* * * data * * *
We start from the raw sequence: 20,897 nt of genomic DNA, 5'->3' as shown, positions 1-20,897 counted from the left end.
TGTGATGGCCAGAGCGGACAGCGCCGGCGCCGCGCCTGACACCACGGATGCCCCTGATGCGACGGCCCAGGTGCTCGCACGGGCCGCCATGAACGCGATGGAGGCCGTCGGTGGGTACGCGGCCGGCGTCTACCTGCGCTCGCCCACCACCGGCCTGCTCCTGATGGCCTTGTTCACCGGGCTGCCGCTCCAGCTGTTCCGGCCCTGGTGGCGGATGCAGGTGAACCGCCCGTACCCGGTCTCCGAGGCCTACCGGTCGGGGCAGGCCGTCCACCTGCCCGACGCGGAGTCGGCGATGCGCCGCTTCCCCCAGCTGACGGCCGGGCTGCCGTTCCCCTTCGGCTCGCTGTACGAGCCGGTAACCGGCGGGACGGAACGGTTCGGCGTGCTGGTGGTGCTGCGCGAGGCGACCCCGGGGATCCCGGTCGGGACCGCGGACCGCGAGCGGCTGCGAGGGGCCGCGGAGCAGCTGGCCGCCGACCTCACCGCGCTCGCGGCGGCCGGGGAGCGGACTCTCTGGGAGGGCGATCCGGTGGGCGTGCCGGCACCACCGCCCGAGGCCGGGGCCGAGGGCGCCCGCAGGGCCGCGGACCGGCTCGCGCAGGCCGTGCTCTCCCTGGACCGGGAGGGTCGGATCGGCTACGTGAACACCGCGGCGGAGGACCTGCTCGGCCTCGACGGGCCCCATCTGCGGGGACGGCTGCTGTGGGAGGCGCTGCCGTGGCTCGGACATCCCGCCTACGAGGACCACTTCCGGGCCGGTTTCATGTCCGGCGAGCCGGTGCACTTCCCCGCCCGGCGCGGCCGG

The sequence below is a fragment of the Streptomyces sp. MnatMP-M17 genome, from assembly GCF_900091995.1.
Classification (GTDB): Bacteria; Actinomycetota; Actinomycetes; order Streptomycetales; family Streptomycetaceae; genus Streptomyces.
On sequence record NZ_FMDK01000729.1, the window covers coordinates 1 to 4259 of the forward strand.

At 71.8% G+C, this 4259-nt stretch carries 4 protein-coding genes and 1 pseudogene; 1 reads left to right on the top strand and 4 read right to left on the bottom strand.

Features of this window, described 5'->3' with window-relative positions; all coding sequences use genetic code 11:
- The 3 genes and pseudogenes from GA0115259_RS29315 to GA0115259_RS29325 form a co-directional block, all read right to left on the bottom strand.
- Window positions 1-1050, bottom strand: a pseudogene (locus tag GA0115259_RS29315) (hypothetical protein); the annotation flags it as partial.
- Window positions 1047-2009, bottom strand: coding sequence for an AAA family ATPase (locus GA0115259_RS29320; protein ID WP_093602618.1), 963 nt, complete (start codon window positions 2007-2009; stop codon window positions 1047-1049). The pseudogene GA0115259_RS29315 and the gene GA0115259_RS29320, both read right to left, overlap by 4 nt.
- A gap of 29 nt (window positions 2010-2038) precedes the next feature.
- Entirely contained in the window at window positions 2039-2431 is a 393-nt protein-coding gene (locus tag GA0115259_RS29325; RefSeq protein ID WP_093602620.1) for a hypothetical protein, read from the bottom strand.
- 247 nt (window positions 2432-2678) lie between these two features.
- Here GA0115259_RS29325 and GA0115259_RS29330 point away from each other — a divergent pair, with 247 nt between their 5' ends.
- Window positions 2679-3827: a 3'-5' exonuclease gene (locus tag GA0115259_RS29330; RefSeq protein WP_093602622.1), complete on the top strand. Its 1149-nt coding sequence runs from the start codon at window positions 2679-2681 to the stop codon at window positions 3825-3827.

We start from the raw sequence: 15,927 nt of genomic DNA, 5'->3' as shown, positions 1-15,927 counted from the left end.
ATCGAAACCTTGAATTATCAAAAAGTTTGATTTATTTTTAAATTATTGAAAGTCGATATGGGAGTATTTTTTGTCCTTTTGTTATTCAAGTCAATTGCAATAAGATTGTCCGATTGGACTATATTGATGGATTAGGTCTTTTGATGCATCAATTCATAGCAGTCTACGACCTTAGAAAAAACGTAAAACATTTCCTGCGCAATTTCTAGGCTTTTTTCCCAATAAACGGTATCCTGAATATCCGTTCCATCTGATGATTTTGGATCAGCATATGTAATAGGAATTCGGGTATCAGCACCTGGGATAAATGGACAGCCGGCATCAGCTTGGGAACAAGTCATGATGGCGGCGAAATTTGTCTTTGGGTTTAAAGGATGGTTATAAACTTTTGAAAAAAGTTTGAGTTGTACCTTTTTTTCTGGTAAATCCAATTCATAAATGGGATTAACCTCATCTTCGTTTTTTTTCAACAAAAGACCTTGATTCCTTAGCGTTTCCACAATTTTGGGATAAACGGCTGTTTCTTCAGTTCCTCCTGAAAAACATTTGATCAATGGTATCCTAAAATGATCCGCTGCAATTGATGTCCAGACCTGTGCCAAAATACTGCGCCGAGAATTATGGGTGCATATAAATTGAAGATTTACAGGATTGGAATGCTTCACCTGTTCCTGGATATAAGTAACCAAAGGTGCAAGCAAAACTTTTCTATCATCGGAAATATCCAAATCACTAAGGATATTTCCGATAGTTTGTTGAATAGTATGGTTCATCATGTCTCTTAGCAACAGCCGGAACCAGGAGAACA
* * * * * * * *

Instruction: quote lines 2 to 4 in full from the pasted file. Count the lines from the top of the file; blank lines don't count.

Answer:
TGTGATGGCCAGAGCGGACAGCGCCGGCGCCGCGCCTGACACCACGGATGCCCCTGATGCGACGGCCCAGGTGCTCGCACGGGCCGCCATGAACGCGATGGAGGCCGTCGGTGGGTACGCGGCCGGCGTCTACCTGCGCTCGCCCACCACCGGCCTGCTCCTGATGGCCTTGTTCACCGGGCTGCCGCTCCAGCTGTTCCGGCCCTGGTGGCGGATGCAGGTGAACCGCCCGTACCCGGTCTCCGAGGCCTACCGGTCGGGGCAGGCCGTCCACCTGCCCGACGCGGAGTCGGCGATGCGCCGCTTCCCCCAGCTGACGGCCGGGCTGCCGTTCCCCTTCGGCTCGCTGTACGAGCCGGTAACCGGCGGGACGGAACGGTTCGGCGTGCTGGTGGTGCTGCGCGAGGCGACCCCGGGGATCCCGGTCGGGACCGCGGACCGCGAGCGGCTGCGAGGGGCCGCGGAGCAGCTGGCCGCCGACCTCACCGCGCTCGCGGCGGCCGGGGAGCGGACTCTCTGGGAGGGCGATCCGGTGGGCGTGCCGGCACCACCGCCCGAGGCCGGGGCCGAGGGCGCCCGCAGGGCCGCGGACCGGCTCGCGCAGGCCGTGCTCTCCCTGGACCGGGAGGGTCGGATCGGCTACGTGAACACCGCGGCGGAGGACCTGCTCGGCCTCGACGGGCCCCATCTGCGGGGACGGCTGCTGTGGGAGGCGCTGCCGTGGCTCGGACATCCCGCCTACGAGGACCACTTCCGGGCCGGTTTCATGTCCGGCGAGCCGGTGCACTTCCCCGCCCGGCGCGGCCGG

The sequence below is a fragment of the Streptomyces sp. MnatMP-M17 genome, from assembly GCF_900091995.1.
Classification (GTDB): Bacteria; Actinomycetota; Actinomycetes; order Streptomycetales; family Streptomycetaceae; genus Streptomyces.